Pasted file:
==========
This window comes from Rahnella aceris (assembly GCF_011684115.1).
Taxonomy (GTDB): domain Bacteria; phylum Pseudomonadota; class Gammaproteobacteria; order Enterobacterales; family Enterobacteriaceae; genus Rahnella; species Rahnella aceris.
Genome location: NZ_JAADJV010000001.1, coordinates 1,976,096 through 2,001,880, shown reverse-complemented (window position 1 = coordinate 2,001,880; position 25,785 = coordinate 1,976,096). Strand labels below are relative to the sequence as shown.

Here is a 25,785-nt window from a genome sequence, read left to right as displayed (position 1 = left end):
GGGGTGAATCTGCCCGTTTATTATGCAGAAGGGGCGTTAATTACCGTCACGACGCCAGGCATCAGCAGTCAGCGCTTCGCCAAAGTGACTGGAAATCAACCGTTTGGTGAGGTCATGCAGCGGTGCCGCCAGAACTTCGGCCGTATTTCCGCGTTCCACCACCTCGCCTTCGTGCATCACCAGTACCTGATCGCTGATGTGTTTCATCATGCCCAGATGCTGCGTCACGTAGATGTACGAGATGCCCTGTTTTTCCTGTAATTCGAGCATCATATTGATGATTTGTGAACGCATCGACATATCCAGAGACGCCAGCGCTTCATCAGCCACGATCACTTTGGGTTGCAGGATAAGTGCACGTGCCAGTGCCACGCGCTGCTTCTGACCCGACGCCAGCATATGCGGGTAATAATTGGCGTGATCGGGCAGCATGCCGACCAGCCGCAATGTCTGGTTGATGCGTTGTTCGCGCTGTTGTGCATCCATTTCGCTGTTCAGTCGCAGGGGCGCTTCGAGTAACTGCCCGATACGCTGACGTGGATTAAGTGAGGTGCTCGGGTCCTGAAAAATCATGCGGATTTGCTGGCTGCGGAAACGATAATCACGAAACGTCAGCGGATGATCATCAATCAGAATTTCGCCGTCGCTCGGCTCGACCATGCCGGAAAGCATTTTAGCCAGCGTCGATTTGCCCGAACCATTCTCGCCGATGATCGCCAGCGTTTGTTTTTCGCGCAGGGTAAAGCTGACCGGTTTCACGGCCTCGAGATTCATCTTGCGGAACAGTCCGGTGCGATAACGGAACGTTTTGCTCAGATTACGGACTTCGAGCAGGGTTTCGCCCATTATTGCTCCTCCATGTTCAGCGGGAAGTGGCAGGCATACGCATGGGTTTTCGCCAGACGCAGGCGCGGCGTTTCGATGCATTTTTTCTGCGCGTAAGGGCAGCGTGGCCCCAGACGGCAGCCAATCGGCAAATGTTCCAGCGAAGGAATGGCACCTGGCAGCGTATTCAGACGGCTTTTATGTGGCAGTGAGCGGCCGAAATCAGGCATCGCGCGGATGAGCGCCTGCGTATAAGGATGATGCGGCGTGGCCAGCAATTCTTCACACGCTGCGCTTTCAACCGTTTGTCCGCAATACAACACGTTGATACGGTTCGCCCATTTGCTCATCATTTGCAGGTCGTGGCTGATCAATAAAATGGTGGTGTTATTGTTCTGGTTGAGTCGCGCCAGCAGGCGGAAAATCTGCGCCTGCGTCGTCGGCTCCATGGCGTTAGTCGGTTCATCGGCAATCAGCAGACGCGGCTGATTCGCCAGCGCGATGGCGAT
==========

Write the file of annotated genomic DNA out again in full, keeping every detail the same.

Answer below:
This window comes from Rahnella aceris (assembly GCF_011684115.1).
Taxonomy (GTDB): domain Bacteria; phylum Pseudomonadota; class Gammaproteobacteria; order Enterobacterales; family Enterobacteriaceae; genus Rahnella; species Rahnella aceris.
Genome location: NZ_JAADJV010000001.1, coordinates 1,976,096 through 2,001,880, shown reverse-complemented (window position 1 = coordinate 2,001,880; position 25,785 = coordinate 1,976,096). Strand labels below are relative to the sequence as shown.

Here is a 25,785-nt window from a genome sequence, read left to right as displayed (position 1 = left end):
GGGGTGAATCTGCCCGTTTATTATGCAGAAGGGGCGTTAATTACCGTCACGACGCCAGGCATCAGCAGTCAGCGCTTCGCCAAAGTGACTGGAAATCAACCGTTTGGTGAGGTCATGCAGCGGTGCCGCCAGAACTTCGGCCGTATTTCCGCGTTCCACCACCTCGCCTTCGTGCATCACCAGTACCTGATCGCTGATGTGTTTCATCATGCCCAGATGCTGCGTCACGTAGATGTACGAGATGCCCTGTTTTTCCTGTAATTCGAGCATCATATTGATGATTTGTGAACGCATCGACATATCCAGAGACGCCAGCGCTTCATCAGCCACGATCACTTTGGGTTGCAGGATAAGTGCACGTGCCAGTGCCACGCGCTGCTTCTGACCCGACGCCAGCATATGCGGGTAATAATTGGCGTGATCGGGCAGCATGCCGACCAGCCGCAATGTCTGGTTGATGCGTTGTTCGCGCTGTTGTGCATCCATTTCGCTGTTCAGTCGCAGGGGCGCTTCGAGTAACTGCCCGATACGCTGACGTGGATTAAGTGAGGTGCTCGGGTCCTGAAAAATCATGCGGATTTGCTGGCTGCGGAAACGATAATCACGAAACGTCAGCGGATGATCATCAATCAGAATTTCGCCGTCGCTCGGCTCGACCATGCCGGAAAGCATTTTAGCCAGCGTCGATTTGCCCGAACCATTCTCGCCGATGATCGCCAGCGTTTGTTTTTCGCGCAGGGTAAAGCTGACCGGTTTCACGGCCTCGAGATTCATCTTGCGGAACAGTCCGGTGCGATAACGGAACGTTTTGCTCAGATTACGGACTTCGAGCAGGGTTTCGCCCATTATTGCTCCTCCATGTTCAGCGGGAAGTGGCAGGCATACGCATGGGTTTTCGCCAGACGCAGGCGCGGCGTTTCGATGCATTTTTTCTGCGCGTAAGGGCAGCGTGGCCCCAGACGGCAGCCAATCGGCAAATGTTCCAGCGAAGGAATGGCACCTGGCAGCGTATTCAGACGGCTTTTATGTGGCAGTGAGCGGCCGAAATCAGGCATCGCGCGGATGAGCGCCTGCGTATAAGGATGATGCGGCGTGGCCAGCAATTCTTCACACGCTGCGCTTTCAACCGTTTGTCCGCAATACAACACGTTGATACGGTTCGCCCATTTGCTCATCATTTGCAGGTCGTGGCTGATCAATAAAATGGTGGTGTTATTGTTCTGGTTGAGTCGCGCCAGCAGGCGGAAAATCTGCGCCTGCGTCGTCGGCTCCATGGCGTTAGTCGGTTCATCGGCAATCAGCAGACGCGGCTGATTCGCCAGCGCGATGGCGAT